Friendly FIRE

Source: Chris Maisano, Jacobin, Jacobin, Issue 15/16, Fall 2014

Social impact bonds offer private interests yet another opportunity to enrich themselves at public expense. …

Goldman Sachs wants you to know that it’s not just about plundering the globe for profit — it wants to do a little good along the way. That’s why the vampire squid has started founding seemingly innocuous philanthropic outfits like the Urban Investment Group (UIG).

Established in 2001, the UIG is the perfect embodiment of what labor journalist Bob Fitch used to call “friendly FIRE,” per the old shorthand for the finance, insurance, and real estate industries. Always attuned to the public-relations value of its activities, UIG promotes itself with a gauzy language of community uplift centered on the buzzword “double bottom line”: the simultaneous pursuit of social change and return on investment.

In a gesture of exquisite irony, its first investment was in the Dorothy Day Apartments, an affordable housing development in Harlem named after the founder of the anticapitalist Catholic Worker movement. Since then, it has invested billions of dollars in projects such as community health centers, charter schools, early childhood education, low- and moderate-income housing units, small business loans, and community development grants. As Alicia Glen, the former UIG chief currently serving as deputy mayor for housing and economic development under Mayor Bill de Blasio, put it: “We’re not all evil squids. We’re nice little calamari.”

Glen’s highest profile deal as head of UIG was a $42 million investment in Citi Bike, the privately funded bike-sharing program whose signature blue bicycles have become ubiquitous throughout Lower Manhattan and the gentrified zones of north-central Brooklyn. But bikes may not be the most important legacy of her tenure at Goldman. The bank, together with some of the biggest names in social policy, philanthropy, and the nonprofit sector, has led the way in establishing the burgeoning field of social impact bonds (SIBs)…..

…The SIB market is still rather small in terms of dollars, but its promoters are intent on achieving rapid growth. The current total value of SIB transactions in the US is estimated at approximately $100 million; sixteen states and Washington, DC either have an active SIB underway or are considering implementing one…..

….Public-sector unions are increasingly aware of the threat SIBs pose and have begun to rally against state-level legislation that would expand their use. AFSCME Council 94 in Rhode Island has been outspoken in its opposition to a bill that would allow the state to implement a $25 million SIB program….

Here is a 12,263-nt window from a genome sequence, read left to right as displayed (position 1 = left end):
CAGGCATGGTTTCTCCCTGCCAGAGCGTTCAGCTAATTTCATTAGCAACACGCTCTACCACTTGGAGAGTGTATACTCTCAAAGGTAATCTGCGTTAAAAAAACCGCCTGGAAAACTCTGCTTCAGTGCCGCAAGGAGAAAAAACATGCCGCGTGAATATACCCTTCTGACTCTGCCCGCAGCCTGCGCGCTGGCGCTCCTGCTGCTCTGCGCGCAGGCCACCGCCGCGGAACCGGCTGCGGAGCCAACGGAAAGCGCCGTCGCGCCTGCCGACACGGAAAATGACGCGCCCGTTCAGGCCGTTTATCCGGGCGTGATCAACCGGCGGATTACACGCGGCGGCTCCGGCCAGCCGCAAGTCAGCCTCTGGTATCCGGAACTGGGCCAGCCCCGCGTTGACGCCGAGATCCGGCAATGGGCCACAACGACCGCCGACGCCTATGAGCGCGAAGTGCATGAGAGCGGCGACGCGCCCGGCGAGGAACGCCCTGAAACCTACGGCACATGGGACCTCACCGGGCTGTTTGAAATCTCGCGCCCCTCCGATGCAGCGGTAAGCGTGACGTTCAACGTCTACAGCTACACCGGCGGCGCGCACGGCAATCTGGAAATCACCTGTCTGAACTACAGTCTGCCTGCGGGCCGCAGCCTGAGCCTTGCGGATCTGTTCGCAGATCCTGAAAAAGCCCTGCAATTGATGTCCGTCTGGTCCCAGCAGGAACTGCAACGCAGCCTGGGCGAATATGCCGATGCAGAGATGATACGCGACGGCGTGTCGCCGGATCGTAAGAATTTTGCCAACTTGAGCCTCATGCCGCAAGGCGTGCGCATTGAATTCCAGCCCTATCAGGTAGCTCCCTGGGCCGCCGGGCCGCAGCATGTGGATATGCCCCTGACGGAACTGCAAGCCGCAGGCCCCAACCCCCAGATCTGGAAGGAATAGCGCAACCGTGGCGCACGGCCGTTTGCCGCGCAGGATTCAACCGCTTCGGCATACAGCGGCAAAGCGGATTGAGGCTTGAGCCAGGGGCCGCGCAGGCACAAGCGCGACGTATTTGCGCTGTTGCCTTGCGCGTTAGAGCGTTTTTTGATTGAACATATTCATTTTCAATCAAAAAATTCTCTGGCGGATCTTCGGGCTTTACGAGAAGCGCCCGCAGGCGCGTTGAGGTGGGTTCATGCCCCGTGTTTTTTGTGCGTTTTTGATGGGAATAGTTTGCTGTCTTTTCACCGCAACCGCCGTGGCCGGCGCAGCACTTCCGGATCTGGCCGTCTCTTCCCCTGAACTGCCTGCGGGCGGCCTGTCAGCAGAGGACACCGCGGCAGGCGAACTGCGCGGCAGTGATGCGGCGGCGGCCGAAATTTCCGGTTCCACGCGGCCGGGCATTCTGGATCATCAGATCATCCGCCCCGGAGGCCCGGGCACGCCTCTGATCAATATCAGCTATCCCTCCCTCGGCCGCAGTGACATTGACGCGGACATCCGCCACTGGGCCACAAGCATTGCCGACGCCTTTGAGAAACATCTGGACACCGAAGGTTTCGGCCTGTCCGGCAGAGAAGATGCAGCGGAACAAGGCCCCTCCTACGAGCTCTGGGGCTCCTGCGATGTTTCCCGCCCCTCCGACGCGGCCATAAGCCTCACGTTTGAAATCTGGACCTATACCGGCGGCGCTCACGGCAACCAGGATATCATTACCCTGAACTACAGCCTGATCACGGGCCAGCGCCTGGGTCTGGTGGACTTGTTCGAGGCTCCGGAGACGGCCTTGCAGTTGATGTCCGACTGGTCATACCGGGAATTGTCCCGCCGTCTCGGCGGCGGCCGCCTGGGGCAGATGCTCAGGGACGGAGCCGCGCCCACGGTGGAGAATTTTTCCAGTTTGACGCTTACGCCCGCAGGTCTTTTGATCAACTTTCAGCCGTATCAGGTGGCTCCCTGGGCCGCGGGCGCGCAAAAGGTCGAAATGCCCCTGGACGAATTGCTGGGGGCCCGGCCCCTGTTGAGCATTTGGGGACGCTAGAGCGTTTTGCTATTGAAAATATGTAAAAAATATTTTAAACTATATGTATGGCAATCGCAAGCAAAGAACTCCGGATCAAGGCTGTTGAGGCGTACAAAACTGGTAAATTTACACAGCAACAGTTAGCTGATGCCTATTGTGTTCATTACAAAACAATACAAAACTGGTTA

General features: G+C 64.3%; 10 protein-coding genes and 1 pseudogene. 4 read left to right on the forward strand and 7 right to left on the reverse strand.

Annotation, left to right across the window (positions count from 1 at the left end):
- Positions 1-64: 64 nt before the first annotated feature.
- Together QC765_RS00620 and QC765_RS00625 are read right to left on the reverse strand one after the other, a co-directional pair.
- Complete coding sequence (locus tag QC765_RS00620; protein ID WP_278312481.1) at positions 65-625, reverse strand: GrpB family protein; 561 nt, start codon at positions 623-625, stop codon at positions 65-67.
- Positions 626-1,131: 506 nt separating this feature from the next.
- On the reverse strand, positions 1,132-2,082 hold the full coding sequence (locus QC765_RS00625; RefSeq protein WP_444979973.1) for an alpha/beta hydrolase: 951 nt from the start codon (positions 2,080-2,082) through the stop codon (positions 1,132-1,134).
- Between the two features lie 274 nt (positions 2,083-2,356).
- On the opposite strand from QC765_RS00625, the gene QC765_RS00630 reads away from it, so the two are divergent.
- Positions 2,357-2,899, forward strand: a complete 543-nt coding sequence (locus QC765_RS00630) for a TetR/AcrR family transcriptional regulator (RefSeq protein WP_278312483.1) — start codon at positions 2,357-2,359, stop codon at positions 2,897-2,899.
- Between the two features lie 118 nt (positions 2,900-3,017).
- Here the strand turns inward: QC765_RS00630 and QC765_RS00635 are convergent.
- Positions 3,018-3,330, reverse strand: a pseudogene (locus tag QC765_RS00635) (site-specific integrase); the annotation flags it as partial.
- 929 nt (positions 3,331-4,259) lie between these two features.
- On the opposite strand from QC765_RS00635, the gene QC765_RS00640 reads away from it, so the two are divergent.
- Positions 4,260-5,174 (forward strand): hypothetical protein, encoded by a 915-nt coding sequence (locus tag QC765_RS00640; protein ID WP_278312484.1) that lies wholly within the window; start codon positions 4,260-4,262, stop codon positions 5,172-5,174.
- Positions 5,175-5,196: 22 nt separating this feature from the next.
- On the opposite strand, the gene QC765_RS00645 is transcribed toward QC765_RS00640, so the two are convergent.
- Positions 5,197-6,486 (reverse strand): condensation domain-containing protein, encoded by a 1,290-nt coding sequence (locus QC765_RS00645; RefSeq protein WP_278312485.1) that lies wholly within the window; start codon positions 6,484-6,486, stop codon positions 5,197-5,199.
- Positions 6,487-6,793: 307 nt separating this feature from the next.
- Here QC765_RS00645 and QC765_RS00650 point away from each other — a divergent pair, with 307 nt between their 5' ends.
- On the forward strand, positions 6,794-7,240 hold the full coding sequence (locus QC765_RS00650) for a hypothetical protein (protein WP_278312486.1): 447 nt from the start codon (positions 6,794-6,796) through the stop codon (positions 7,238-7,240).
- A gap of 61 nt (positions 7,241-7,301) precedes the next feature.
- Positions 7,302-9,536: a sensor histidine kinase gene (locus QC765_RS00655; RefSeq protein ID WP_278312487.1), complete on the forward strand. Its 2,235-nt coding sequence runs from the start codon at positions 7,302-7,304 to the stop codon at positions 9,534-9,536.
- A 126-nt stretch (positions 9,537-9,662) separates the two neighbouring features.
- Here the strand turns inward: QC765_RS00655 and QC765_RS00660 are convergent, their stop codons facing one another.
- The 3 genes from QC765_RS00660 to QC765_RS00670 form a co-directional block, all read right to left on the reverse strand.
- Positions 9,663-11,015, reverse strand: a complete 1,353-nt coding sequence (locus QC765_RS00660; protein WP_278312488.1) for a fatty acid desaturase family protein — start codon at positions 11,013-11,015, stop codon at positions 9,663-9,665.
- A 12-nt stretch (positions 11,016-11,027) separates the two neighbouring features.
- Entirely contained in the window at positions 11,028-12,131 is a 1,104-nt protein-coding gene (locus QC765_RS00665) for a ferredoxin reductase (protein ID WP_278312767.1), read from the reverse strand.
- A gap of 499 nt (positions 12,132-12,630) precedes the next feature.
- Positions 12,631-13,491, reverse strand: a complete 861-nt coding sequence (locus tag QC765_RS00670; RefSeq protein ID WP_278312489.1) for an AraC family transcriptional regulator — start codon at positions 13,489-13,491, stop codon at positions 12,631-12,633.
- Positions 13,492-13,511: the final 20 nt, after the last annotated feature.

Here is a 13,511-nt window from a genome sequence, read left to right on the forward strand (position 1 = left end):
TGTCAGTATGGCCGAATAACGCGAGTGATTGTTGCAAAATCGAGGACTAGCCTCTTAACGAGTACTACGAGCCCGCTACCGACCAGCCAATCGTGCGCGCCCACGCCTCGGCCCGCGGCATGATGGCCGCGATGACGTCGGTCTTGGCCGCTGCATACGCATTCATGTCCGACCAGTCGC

In Florida, clear guidelines give private prisons priority /Those with serious medical or psychological issues are left to the state

Source: Beryl Lipton, MuckRock, January 29, 2015

Florida, home to private prison giant GEO Group, Inc. and host to facilities managed by Corrections Corporations of America, has seen an uptick in inmate deaths and abuse over the past decade. Earlier this month, the overhaul of its struggling prison system was tasked to Julie Jones, the fourth Department of Corrections head in as many years….. “I asked [former Department of Corrections] Secretary Crews a very specific question,” State Senator Rob Bradley said during a meeting of the Committee on Criminal Justice, “and that was, I said, ‘Are inmates cherry picked for private facilities?’ and he said, ‘No.’”

Secretary Jones’s attempt to respond — “The inmates don’t select….” — was interrupted.

“No, no, no, no, I mean, do private facilities get to take the cheapest ones, the ones that don’t cost as much, the ones that aren’t as bad? ‘Does that happen?’ and he said it’s as random as anything in the world, that private facilities do not cherry pick,” Bradley clarified. “Because I asked that specific question of him and that’s what he told me. Are you giving me a different answer? That the privates get all the easy ones and y’all get all the bad ones?”

“That is my belief,” Jones replied, “yes, sir.”…

….MuckRock has placed requests for private prison contracts related to every CCA facility. We have yet to receive acknowledgement from Florida’s Department of Corrections on requests in that state — GEO took over operation of a few CCA facilities at the beginning of last year, and requests for contracts have only yielded GEO inmate transfer agreements thus far — but a look at a CCA contract we received from Bernalillo County, New Mexico illustrates the sort of restrictions that raise questions.